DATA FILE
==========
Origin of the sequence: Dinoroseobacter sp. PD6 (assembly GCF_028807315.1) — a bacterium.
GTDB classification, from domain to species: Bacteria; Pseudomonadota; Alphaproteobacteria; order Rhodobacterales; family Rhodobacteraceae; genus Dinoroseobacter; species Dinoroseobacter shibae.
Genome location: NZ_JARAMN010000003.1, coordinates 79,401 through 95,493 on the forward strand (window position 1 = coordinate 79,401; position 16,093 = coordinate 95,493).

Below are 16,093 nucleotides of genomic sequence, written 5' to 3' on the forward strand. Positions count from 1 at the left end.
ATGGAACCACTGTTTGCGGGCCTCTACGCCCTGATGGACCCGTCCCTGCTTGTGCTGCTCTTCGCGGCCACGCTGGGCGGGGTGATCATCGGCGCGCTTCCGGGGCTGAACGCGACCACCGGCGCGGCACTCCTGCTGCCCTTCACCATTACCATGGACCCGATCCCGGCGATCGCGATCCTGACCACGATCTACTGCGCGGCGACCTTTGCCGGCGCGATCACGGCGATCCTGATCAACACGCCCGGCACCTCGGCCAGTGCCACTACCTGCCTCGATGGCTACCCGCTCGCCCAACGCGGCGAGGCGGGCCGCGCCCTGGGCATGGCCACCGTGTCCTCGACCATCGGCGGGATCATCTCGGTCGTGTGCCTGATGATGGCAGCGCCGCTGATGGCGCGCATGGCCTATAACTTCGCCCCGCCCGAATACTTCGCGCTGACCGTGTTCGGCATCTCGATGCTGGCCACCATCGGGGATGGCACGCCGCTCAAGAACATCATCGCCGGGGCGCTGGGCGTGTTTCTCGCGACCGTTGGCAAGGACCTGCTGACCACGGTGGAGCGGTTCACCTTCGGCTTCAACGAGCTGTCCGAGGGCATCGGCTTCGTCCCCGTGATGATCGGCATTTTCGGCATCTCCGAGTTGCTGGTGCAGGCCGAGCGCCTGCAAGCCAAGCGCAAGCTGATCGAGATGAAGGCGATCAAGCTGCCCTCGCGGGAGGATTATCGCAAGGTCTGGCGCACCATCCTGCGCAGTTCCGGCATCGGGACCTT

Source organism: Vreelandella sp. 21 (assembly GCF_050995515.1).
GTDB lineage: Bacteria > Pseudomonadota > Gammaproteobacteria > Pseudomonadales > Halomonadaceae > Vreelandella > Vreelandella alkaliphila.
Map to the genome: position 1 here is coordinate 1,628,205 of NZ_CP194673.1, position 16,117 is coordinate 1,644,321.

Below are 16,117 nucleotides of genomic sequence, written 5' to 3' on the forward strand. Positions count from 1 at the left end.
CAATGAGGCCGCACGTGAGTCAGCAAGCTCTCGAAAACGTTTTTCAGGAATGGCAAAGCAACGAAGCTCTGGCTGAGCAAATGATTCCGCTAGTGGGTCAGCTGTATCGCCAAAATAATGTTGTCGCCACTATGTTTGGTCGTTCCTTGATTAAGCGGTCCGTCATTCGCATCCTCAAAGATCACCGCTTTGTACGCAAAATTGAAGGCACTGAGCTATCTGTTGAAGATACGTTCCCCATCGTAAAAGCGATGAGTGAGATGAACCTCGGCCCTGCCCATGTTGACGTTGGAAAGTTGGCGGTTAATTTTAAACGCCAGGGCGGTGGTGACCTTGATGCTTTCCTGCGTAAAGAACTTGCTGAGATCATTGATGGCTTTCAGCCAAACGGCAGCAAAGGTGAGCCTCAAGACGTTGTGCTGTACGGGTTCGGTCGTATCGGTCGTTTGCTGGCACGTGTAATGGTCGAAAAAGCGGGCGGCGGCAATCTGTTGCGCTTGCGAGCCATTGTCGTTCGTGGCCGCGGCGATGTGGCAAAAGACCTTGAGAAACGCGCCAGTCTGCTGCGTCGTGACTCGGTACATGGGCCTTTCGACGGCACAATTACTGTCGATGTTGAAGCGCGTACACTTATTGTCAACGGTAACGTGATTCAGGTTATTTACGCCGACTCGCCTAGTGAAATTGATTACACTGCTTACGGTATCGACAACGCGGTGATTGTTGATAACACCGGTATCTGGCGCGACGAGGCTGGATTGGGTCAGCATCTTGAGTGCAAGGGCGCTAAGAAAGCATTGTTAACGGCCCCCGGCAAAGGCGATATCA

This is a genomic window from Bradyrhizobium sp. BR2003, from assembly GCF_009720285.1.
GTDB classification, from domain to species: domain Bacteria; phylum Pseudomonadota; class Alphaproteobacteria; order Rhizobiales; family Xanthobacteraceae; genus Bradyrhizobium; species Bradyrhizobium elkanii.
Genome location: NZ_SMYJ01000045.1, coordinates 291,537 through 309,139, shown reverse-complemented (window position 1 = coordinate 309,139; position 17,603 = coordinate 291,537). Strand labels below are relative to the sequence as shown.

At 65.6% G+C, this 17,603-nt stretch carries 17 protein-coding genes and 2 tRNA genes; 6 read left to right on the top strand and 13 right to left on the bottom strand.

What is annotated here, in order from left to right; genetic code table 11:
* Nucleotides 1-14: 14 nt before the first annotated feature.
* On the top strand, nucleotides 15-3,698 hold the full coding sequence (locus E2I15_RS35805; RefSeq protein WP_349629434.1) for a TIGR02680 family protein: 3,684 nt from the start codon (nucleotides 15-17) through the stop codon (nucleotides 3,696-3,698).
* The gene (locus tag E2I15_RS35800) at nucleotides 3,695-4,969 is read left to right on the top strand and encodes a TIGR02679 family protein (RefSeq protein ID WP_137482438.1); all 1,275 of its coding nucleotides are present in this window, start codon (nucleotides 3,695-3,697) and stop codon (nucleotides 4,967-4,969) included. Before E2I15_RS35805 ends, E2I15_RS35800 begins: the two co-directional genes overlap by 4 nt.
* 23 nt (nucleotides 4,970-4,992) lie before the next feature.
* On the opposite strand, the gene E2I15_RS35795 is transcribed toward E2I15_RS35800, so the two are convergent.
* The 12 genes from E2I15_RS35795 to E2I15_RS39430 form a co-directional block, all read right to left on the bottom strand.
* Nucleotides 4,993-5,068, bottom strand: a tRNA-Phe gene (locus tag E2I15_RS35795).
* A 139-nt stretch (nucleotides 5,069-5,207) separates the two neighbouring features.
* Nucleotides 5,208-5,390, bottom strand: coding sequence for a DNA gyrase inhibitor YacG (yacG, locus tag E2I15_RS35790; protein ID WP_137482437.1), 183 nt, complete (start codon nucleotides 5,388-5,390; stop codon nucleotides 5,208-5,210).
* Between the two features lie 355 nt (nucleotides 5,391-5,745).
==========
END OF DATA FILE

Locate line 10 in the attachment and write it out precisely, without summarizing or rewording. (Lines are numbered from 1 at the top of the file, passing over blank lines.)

CAATGAGGCCGCACGTGAGTCAGCAAGCTCTCGAAAACGTTTTTCAGGAATGGCAAAGCAACGAAGCTCTGGCTGAGCAAATGATTCCGCTAGTGGGTCAGCTGTATCGCCAAAATAATGTTGTCGCCACTATGTTTGGTCGTTCCTTGATTAAGCGGTCCGTCATTCGCATCCTCAAAGATCACCGCTTTGTACGCAAAATTGAAGGCACTGAGCTATCTGTTGAAGATACGTTCCCCATCGTAAAAGCGATGAGTGAGATGAACCTCGGCCCTGCCCATGTTGACGTTGGAAAGTTGGCGGTTAATTTTAAACGCCAGGGCGGTGGTGACCTTGATGCTTTCCTGCGTAAAGAACTTGCTGAGATCATTGATGGCTTTCAGCCAAACGGCAGCAAAGGTGAGCCTCAAGACGTTGTGCTGTACGGGTTCGGTCGTATCGGTCGTTTGCTGGCACGTGTAATGGTCGAAAAAGCGGGCGGCGGCAATCTGTTGCGCTTGCGAGCCATTGTCGTTCGTGGCCGCGGCGATGTGGCAAAAGACCTTGAGAAACGCGCCAGTCTGCTGCGTCGTGACTCGGTACATGGGCCTTTCGACGGCACAATTACTGTCGATGTTGAAGCGCGTACACTTATTGTCAACGGTAACGTGATTCAGGTTATTTACGCCGACTCGCCTAGTGAAATTGATTACACTGCTTACGGTATCGACAACGCGGTGATTGTTGATAACACCGGTATCTGGCGCGACGAGGCTGGATTGGGTCAGCATCTTGAGTGCAAGGGCGCTAAGAAAGCATTGTTAACGGCCCCCGGCAAAGGCGATATCA